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Alabama redraws congressional map after Supreme Court rejects its current map

ADRIAN FLORIDO, HOST:

Today marks the end of a weeklong special session of the Alabama legislature, and lawmakers there have produced a redrawn congressional map. The special session follows a Supreme Court ruling that said the state's current map likely violates key portions of the Voting Rights Act. A new district in Alabama could represent a challenge to the slim Republican majority in the U.S. House. Troy Public Radio's Kyle Gassiott has been following the heated debate, and he joins us now from the state house in Montgomery. Hey there.

KYLE GASSIOTT, BYLINE: Hey, Adrian.

FLORIDO: So Kyle, can you remind us - why was Alabama's original congressional map rejected by the Supreme Court?

GASSIOTT: Well, the court said that, according to the Voting Rights Act, Alabama had not given the state's Black voters an opportunity to elect the candidate of their choice. Alabama has seven congressional districts, Adrian, and currently only one of those districts is one where Black voters make up a majority. One in 4 residents in Alabama is Black, so the plaintiffs in the case claim that at least another congressional district should be a Black-majority district. And the court sided with the plaintiffs against Alabama and sent them back to the map drawing board, so to speak.

FLORIDO: So the debate over the new maps has maybe predictably fallen along party lines, with Republicans wanting to preserve the current map as much as possible but Democrats seeing an opportunity with a new district to pick up another seat in the U.S. House. What has that debate been like?

GASSIOTT: Well, Adrian, as you might imagine, it has been contentious here. Democrats have been very hopeful after the ruling was announced, and Republicans were not. So when Alabama Governor Kay Ivey, who is a Republican, announced the session, she sent a not-so-subtle message when she said, our legislature knows our state, our people and our districts better than the federal courts or activist groups do. And currently, Adrian, Republicans hold a supermajority in both the House and the Senate. So they've really been in charge of this process since the very beginning.

FLORIDO: So what types of maps have been proposed this week?

GASSIOTT: Well, not surprisingly, Democrats put forward maps that create a second Black majority district. The court said the state could create a second district that was majority Black or something close to it, and Republicans are clearly planning to test the court on what close to it means. The map the Republicans have settled on for a second district has a percentage of 40% rather than 50% or more of Black voters. Again, it's their interpretation of the court's language calling for more opportunity for Black voters.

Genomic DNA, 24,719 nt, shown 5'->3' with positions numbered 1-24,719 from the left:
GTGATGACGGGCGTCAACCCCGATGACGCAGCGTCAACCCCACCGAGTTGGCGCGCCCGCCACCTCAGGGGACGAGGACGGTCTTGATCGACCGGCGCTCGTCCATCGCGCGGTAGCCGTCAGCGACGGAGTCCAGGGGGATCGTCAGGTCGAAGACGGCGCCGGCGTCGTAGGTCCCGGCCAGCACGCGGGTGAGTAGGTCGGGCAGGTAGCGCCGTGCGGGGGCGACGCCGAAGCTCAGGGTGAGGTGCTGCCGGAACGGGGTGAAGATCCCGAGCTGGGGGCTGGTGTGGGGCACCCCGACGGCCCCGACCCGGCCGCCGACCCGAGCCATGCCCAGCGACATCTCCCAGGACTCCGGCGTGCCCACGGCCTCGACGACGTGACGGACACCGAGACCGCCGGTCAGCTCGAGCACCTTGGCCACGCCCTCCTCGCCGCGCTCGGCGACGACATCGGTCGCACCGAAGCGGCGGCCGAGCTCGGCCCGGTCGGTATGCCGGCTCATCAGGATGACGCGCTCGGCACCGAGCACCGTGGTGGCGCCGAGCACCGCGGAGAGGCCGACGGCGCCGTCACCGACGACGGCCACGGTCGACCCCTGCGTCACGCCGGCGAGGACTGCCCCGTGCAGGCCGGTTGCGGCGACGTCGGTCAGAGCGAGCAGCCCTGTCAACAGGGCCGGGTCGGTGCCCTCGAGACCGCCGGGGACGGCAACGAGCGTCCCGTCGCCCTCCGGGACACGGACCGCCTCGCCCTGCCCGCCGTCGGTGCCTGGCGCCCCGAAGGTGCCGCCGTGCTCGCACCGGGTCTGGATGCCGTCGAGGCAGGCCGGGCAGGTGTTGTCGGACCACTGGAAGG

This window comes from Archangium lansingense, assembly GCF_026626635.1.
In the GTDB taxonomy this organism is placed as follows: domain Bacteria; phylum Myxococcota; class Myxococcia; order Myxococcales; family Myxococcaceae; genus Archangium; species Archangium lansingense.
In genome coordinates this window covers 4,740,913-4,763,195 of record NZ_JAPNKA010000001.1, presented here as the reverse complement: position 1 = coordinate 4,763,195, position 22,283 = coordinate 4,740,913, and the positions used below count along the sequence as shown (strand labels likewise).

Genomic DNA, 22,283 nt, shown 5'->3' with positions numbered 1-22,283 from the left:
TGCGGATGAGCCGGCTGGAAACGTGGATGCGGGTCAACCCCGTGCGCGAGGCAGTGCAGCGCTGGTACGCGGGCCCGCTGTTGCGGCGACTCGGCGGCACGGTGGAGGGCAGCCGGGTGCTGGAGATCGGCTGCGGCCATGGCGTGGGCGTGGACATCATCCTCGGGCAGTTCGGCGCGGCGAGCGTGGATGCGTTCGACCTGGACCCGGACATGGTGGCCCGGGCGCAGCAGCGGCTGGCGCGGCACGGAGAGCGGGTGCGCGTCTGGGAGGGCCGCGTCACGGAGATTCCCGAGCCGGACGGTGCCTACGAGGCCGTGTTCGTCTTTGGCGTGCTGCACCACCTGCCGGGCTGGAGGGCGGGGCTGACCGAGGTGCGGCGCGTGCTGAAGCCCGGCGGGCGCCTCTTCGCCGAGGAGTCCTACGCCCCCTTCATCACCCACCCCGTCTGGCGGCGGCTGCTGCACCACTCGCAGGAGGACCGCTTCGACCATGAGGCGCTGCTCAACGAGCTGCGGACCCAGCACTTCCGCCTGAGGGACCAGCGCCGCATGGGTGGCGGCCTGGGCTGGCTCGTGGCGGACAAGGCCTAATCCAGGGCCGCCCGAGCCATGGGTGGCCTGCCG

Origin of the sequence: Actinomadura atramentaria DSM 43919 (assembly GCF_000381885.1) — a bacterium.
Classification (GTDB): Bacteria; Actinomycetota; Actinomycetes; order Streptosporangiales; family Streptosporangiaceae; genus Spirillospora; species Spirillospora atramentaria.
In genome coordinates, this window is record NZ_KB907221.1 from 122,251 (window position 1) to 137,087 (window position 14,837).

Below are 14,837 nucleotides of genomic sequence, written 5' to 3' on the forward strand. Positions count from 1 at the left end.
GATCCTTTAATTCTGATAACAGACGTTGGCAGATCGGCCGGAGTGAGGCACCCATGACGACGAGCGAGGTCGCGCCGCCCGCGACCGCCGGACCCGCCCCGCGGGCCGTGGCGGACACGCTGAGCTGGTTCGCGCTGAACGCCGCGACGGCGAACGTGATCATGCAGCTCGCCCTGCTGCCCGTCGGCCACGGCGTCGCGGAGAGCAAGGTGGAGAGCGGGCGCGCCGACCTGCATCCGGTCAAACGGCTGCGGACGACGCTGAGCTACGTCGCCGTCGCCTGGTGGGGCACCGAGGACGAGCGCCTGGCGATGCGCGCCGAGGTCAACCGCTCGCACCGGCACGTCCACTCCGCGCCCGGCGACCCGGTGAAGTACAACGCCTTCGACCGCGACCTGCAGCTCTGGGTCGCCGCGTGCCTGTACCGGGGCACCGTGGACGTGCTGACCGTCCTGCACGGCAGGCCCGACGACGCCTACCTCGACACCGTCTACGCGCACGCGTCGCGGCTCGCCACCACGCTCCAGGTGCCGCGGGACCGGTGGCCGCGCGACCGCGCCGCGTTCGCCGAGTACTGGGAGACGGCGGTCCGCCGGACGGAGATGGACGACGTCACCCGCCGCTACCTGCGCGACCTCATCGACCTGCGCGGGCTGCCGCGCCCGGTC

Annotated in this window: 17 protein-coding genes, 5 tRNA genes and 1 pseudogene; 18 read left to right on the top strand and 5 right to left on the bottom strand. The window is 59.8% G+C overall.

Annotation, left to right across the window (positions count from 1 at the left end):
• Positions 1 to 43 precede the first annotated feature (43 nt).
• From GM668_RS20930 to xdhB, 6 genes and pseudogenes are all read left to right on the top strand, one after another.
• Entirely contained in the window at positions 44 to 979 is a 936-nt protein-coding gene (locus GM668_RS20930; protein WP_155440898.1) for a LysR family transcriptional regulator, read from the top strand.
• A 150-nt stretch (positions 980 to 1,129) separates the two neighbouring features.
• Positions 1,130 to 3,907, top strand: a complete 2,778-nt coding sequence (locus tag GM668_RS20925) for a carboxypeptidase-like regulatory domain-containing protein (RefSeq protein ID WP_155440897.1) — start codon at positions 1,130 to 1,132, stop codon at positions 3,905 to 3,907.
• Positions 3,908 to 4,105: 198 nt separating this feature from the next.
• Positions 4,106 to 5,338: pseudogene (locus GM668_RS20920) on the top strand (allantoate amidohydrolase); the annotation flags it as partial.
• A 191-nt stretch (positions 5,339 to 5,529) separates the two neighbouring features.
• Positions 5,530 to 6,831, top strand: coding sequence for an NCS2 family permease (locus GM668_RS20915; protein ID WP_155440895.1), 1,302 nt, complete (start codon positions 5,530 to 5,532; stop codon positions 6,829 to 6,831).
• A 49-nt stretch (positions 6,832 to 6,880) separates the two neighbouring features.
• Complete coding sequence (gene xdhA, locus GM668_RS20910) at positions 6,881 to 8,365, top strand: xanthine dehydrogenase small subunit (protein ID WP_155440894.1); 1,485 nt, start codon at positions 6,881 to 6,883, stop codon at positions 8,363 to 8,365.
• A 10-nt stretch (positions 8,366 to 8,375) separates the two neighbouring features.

But Adrian, this morning in the Senate, you could really hear the exasperation in Minority Leader Bobby Singleton's voice as he challenged the idea that these maps really create an opportunity.

(SOUNDBITE OF ARCHIVED RECORDING)

BOBBY SINGLETON: That's a real example from the state of Alabama because we believe that diversity is good. Everybody should have a voice. And we can be through with this, but we got to go through all of this just to have a voice in 2023.

FLORIDO: So Kyle, once the legislature is done with the map, what happens then?

GASSIOTT: Adrian, the map next moves to a federal court that issued the original ruling. That court will review it. And if they reject it, they have the option to ask an independent special master to redraw yet another map. And that map could be challenged and end up again before the Supreme Court. And all of this is being closely watched by the major parties because control of the U.S. House could be at stake.

FLORIDO: I've been speaking with Troy Public Radio's Kyle Gassiott, joining us from Montgomery, Ala. Thanks, Kyle.

GASSIOTT: Thank you, Adrian. Transcript provided by NPR, Copyright NPR.

NPR transcripts are created on a rush deadline by an NPR contractor. This text may not be in its final form and may be updated or revised in the future. Accuracy and availability may vary. The authoritative record of NPR’s programming is the audio record.

Kyle Gassiott
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